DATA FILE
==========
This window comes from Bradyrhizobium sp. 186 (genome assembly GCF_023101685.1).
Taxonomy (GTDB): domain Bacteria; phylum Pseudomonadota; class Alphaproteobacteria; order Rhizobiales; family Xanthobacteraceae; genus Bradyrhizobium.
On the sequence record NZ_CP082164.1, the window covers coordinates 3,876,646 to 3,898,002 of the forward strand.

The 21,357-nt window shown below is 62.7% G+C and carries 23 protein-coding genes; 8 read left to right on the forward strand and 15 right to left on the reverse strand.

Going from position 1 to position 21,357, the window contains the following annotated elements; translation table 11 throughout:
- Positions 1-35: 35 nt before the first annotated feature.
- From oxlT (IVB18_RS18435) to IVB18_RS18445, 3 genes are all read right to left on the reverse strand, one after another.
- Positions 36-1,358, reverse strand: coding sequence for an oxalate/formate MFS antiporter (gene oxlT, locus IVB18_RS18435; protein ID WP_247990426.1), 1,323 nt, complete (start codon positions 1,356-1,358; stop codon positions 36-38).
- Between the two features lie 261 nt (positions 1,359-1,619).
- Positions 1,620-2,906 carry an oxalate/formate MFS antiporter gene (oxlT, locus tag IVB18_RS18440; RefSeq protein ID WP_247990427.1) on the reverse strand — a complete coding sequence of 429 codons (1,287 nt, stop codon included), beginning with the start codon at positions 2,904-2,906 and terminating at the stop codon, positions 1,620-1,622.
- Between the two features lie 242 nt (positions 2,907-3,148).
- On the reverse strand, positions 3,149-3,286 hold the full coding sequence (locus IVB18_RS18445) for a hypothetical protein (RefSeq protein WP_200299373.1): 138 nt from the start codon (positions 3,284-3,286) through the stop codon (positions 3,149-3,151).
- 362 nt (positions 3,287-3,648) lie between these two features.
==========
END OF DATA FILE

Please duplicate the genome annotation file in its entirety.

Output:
This window comes from Bradyrhizobium sp. 186 (genome assembly GCF_023101685.1).
Taxonomy (GTDB): domain Bacteria; phylum Pseudomonadota; class Alphaproteobacteria; order Rhizobiales; family Xanthobacteraceae; genus Bradyrhizobium.
On the sequence record NZ_CP082164.1, the window covers coordinates 3,876,646 to 3,898,002 of the forward strand.

The 21,357-nt window shown below is 62.7% G+C and carries 23 protein-coding genes; 8 read left to right on the forward strand and 15 right to left on the reverse strand.

Going from position 1 to position 21,357, the window contains the following annotated elements; translation table 11 throughout:
- Positions 1-35: 35 nt before the first annotated feature.
- From oxlT (IVB18_RS18435) to IVB18_RS18445, 3 genes are all read right to left on the reverse strand, one after another.
- Positions 36-1,358, reverse strand: coding sequence for an oxalate/formate MFS antiporter (gene oxlT, locus IVB18_RS18435; protein ID WP_247990426.1), 1,323 nt, complete (start codon positions 1,356-1,358; stop codon positions 36-38).
- Between the two features lie 261 nt (positions 1,359-1,619).
- Positions 1,620-2,906 carry an oxalate/formate MFS antiporter gene (oxlT, locus tag IVB18_RS18440; RefSeq protein ID WP_247990427.1) on the reverse strand — a complete coding sequence of 429 codons (1,287 nt, stop codon included), beginning with the start codon at positions 2,904-2,906 and terminating at the stop codon, positions 1,620-1,622.
- Between the two features lie 242 nt (positions 2,907-3,148).
- On the reverse strand, positions 3,149-3,286 hold the full coding sequence (locus IVB18_RS18445) for a hypothetical protein (RefSeq protein WP_200299373.1): 138 nt from the start codon (positions 3,284-3,286) through the stop codon (positions 3,149-3,151).
- 362 nt (positions 3,287-3,648) lie between these two features.